Under the bright lights in a Parisian club, Rani from Rajouri finds some solace at the bottom of many a glass of wine. The alcohol offers her a few revelations about her current state: on her own in Paris, on a honeymoon without the fiance who thoughtlessly jilted her two days before their wedding. The past 24 hours in the French capital have been overwhelming, Rani has had to cross the busy streets on her own, run away from the Eiffel Tower looming large in the distance, and wrestle her way out of being mugged in an alley. “Rani is such a poor thing,” says Kangana Ranaut indulgently about her character in Queen, a film that has made Bollywood sit up again and take notice of the actor who delivered a pitch-perfect performance as a naïve Delhi girl who goes on a journey of self-discovery against the odds and emerges a winner.
Seated crossed-legged at the centre of her plush vanity van, Ranaut, 27, speaks unhurriedly about how the timing of the film worked in her favour. Her last few films had been disappointing, with the exception of Krissh 3, and she was hesitant when writer-director Vikas Bahl approached her to play Rani. “ She is not a quintessential heroine. You will miss her in a group, she is called behenji and bullied. But Queen is changing the way my contemporaries perceive me,” says Ranaut.
“I wrote the story of Queen with Kangana in mind. Once she liked the story, I worked on the screenplay. She figured out the character and completely transformed herself. Those superficial non-layered characters don’t excite her so much. She likes to be challenged,” says Bahl. Ranaut also co-wrote the dialogues of Queen. Most of Rani’s lines were written by the actor. “When I first read the script, there were very exciting dialogues. However, in terms of giving it my own feel and texture, I added some lines. Other than the Gupta uncle line in the trailer, the rest are mine,” she says. Queen is also that rare Bollywood movie that has passed the Bechdel Test and Ranaut finds woman-centric films fun to shoot. “I get a chair with my name written on it. And I say ‘wow’. You are the hero of these movies and the story follows you. Otherwise, you have to match your dates with the hero,” she says.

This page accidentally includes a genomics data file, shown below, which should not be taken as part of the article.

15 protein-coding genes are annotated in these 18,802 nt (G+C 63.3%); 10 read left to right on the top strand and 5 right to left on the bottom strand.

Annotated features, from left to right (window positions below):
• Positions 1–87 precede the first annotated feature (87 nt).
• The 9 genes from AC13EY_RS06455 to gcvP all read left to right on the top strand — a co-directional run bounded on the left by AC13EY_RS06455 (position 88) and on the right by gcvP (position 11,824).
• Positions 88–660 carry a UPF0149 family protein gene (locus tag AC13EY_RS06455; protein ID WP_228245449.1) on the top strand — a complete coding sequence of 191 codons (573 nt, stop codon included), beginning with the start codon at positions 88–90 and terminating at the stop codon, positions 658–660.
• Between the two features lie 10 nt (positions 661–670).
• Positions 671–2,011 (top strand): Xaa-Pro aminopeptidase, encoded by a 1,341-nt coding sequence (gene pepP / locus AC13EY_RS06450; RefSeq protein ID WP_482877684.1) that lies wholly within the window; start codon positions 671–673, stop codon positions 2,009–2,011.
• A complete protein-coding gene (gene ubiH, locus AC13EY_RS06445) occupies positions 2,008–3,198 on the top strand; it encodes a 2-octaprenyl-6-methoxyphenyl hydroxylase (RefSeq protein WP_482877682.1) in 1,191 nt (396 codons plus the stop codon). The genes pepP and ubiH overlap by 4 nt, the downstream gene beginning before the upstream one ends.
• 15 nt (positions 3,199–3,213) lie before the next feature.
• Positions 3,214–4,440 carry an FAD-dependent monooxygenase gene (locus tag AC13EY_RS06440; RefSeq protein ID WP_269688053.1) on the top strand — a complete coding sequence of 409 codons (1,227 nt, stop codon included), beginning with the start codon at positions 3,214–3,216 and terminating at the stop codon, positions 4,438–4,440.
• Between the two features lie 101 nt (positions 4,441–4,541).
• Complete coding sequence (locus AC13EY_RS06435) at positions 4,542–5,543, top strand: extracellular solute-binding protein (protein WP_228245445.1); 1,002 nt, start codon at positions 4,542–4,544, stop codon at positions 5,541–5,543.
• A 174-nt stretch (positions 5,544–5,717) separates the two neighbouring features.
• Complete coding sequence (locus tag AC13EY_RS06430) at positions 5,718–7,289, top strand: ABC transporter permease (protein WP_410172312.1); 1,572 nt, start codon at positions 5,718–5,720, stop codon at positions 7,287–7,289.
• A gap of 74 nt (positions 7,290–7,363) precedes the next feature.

A certain amount of risk is involved in taking up such projects. Ranaut signed Tanu Weds Manu (2011), soon after the success of Once Upon a Time in Mumbaai (2010), when director Aanand Rai was a nobody. “I knew, the only way I could make Tanu Weds Manu work was by getting the casting right. I did not know Kangana. From continued…
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